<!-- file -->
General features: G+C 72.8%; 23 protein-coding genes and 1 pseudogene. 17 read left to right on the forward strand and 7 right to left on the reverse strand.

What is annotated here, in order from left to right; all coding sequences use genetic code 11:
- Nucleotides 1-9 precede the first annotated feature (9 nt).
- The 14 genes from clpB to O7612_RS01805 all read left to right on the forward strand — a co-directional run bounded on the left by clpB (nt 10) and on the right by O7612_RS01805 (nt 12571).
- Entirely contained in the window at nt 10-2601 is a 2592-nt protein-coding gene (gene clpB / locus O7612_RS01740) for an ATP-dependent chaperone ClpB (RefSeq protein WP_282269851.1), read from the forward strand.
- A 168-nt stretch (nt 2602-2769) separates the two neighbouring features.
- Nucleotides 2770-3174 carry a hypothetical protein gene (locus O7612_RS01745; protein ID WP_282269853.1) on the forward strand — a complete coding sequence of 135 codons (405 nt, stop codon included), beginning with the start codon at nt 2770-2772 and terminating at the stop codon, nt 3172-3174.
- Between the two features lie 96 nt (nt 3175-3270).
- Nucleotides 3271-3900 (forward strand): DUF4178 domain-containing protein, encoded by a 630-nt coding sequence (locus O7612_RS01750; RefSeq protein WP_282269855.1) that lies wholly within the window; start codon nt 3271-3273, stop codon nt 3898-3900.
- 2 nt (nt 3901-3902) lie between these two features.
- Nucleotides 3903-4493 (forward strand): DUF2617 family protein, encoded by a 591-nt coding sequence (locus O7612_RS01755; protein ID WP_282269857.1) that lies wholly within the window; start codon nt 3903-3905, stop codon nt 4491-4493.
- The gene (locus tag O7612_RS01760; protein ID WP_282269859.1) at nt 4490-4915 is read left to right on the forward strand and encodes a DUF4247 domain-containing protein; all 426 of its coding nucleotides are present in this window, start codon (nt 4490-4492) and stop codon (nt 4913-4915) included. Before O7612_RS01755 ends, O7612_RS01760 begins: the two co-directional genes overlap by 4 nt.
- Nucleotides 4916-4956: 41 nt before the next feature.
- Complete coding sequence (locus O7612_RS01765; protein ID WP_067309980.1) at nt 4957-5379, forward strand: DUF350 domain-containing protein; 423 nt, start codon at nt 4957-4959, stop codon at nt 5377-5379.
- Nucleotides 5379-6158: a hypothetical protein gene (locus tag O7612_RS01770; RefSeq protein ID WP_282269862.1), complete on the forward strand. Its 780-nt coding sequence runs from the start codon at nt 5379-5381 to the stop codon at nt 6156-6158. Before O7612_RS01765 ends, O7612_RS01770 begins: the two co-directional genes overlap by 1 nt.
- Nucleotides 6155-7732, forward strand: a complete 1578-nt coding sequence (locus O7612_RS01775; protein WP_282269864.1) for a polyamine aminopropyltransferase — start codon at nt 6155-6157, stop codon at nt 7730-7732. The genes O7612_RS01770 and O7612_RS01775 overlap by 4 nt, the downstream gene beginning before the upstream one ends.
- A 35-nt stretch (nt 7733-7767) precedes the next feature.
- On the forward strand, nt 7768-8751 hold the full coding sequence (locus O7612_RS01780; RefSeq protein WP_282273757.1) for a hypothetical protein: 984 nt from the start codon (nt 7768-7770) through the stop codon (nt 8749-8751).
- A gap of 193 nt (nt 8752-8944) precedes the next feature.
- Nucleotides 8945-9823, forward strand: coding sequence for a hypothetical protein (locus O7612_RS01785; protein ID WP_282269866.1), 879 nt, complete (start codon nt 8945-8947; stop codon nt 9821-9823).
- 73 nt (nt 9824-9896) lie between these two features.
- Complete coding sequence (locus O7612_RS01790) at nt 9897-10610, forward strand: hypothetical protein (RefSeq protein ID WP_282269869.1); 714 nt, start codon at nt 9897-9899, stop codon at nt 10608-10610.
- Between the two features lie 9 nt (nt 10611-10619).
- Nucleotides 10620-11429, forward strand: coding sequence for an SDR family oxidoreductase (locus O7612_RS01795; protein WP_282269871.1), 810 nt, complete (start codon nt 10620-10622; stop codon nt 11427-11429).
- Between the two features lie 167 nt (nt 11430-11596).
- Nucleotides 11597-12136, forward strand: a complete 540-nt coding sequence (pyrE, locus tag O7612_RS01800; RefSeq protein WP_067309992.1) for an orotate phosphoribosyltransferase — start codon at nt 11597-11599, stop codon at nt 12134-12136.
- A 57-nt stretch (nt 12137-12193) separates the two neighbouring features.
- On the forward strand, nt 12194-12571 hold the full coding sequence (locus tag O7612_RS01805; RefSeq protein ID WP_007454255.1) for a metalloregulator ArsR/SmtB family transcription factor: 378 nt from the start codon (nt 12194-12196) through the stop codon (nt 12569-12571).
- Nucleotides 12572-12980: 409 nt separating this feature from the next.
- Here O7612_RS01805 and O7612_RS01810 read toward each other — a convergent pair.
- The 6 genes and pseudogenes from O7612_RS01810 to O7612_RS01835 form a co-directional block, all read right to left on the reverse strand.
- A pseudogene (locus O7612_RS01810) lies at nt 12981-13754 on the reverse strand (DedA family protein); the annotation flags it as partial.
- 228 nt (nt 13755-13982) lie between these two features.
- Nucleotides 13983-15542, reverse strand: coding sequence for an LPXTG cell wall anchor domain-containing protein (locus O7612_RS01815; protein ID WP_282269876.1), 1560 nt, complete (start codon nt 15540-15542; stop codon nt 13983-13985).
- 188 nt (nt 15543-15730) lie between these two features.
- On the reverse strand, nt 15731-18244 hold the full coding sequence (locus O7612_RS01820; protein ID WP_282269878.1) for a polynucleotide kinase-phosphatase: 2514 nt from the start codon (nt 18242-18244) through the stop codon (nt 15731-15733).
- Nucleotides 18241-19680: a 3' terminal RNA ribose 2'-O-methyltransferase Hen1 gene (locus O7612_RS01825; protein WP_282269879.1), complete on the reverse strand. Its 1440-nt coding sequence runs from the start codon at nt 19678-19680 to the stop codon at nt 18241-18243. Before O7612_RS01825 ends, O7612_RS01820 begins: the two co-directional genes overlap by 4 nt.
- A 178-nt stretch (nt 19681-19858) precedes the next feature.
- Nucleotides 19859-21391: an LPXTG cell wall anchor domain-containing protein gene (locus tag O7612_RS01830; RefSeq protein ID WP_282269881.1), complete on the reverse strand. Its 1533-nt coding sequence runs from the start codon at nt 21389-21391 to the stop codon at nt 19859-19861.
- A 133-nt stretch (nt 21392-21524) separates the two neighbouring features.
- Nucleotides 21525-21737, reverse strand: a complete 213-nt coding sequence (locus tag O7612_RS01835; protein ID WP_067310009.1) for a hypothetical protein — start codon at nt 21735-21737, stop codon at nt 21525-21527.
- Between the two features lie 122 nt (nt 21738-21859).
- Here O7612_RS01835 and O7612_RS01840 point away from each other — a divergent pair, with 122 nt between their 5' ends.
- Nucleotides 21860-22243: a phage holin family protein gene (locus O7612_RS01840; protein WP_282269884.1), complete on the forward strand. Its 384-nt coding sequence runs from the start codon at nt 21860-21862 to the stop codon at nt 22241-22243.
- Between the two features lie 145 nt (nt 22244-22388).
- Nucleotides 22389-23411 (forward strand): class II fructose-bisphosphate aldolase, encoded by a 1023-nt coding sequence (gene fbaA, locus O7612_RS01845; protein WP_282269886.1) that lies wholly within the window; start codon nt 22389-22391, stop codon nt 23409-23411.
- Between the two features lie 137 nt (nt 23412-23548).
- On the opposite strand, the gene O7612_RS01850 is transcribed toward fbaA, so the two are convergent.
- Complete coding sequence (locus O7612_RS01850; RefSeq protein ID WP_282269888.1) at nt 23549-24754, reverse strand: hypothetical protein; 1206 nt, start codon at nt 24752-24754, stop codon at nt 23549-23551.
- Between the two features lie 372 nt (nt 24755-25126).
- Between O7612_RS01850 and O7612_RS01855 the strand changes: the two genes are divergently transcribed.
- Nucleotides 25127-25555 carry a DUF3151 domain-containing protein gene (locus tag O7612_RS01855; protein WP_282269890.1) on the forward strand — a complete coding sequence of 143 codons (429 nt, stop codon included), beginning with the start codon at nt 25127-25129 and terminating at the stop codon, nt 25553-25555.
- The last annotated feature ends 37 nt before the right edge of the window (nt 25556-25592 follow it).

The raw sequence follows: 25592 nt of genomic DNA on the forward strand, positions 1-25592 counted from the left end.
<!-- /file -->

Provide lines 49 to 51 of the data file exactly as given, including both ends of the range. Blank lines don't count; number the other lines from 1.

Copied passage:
- Complete coding sequence (locus O7612_RS01850; RefSeq protein ID WP_282269888.1) at nt 23549-24754, reverse strand: hypothetical protein; 1206 nt, start codon at nt 24752-24754, stop codon at nt 23549-23551.
- Between the two features lie 372 nt (nt 24755-25126).
- Between O7612_RS01850 and O7612_RS01855 the strand changes: the two genes are divergently transcribed.